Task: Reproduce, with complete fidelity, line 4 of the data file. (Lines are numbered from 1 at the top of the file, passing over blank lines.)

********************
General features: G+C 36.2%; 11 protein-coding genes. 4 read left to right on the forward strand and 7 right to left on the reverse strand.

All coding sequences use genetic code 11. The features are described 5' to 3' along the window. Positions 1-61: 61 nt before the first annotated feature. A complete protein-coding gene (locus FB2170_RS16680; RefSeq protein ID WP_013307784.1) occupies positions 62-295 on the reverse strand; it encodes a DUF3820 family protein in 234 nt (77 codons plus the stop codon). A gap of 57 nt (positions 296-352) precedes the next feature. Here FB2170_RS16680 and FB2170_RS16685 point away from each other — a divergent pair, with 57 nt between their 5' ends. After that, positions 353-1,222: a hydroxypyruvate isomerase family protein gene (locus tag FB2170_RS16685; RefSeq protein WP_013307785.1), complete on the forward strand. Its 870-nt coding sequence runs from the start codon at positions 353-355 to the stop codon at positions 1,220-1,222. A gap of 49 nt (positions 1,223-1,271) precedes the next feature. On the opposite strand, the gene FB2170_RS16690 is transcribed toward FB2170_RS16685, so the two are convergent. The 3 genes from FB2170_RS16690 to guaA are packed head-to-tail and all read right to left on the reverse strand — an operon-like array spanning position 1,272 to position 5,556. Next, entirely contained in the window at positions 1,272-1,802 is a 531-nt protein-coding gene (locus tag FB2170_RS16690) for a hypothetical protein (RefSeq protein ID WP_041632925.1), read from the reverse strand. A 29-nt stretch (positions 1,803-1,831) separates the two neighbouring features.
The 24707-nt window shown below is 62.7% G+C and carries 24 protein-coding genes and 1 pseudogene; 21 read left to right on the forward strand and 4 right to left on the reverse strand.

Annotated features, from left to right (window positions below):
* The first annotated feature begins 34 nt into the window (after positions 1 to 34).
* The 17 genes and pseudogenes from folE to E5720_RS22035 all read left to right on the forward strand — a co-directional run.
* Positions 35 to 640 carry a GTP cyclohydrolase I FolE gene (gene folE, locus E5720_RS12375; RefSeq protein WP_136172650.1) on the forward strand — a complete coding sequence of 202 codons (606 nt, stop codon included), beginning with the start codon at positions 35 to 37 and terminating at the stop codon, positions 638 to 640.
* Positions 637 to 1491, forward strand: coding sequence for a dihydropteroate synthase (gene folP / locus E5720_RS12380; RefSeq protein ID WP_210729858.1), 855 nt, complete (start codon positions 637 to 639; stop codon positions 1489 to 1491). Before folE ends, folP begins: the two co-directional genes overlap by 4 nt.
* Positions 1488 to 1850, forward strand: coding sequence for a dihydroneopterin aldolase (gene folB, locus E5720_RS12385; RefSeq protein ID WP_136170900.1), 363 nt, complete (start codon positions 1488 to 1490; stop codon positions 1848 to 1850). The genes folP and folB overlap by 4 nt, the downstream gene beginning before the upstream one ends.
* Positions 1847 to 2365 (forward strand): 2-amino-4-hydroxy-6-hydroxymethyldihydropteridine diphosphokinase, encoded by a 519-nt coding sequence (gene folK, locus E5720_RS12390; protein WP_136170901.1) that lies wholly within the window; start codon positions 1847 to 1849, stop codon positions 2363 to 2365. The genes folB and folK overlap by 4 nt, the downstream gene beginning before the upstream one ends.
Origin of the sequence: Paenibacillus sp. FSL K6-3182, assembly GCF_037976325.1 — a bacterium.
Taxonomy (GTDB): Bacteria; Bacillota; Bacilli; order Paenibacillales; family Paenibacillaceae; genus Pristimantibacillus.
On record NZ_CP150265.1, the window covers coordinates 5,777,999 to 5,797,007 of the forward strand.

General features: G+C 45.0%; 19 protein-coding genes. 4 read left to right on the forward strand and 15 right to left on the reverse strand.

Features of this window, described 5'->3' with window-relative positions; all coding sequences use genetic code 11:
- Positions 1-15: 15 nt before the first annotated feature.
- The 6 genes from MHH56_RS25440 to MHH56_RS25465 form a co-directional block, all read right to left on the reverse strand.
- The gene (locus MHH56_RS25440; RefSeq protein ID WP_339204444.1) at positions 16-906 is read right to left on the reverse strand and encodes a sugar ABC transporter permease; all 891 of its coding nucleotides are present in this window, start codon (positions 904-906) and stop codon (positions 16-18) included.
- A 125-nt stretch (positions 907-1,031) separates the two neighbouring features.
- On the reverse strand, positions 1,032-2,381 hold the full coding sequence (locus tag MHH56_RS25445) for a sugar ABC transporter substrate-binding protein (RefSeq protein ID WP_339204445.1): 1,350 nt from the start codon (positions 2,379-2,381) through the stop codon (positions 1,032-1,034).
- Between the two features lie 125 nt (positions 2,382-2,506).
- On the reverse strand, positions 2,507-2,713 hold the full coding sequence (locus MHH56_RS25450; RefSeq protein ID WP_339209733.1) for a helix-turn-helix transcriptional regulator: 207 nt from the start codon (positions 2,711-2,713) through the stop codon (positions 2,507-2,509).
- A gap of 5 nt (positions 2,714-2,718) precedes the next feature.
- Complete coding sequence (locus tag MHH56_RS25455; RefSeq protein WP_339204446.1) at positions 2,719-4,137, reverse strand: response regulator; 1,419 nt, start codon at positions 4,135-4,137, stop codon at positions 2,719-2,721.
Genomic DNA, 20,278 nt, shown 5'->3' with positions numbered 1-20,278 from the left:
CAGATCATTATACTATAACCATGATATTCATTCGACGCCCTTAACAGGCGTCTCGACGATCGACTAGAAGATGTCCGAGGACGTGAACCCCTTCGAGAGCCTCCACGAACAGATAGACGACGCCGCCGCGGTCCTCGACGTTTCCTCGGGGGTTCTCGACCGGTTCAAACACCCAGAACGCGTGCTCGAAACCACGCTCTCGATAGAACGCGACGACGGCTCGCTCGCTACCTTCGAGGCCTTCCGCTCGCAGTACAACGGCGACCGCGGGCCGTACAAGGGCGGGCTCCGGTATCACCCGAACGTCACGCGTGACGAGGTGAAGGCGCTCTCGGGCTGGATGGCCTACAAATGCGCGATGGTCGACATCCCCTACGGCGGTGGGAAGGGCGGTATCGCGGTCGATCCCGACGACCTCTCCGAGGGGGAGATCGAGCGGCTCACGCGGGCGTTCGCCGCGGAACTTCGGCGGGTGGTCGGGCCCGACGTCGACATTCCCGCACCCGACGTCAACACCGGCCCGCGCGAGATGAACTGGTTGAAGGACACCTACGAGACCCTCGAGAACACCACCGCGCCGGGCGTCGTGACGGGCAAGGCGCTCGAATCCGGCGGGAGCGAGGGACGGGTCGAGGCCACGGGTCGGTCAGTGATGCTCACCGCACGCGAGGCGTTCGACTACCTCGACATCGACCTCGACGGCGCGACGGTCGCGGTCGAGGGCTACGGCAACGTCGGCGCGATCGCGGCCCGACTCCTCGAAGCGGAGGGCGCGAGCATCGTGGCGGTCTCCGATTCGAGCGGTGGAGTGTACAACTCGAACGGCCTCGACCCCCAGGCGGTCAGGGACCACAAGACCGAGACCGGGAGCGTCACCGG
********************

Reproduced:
Annotated features, from left to right (window positions below):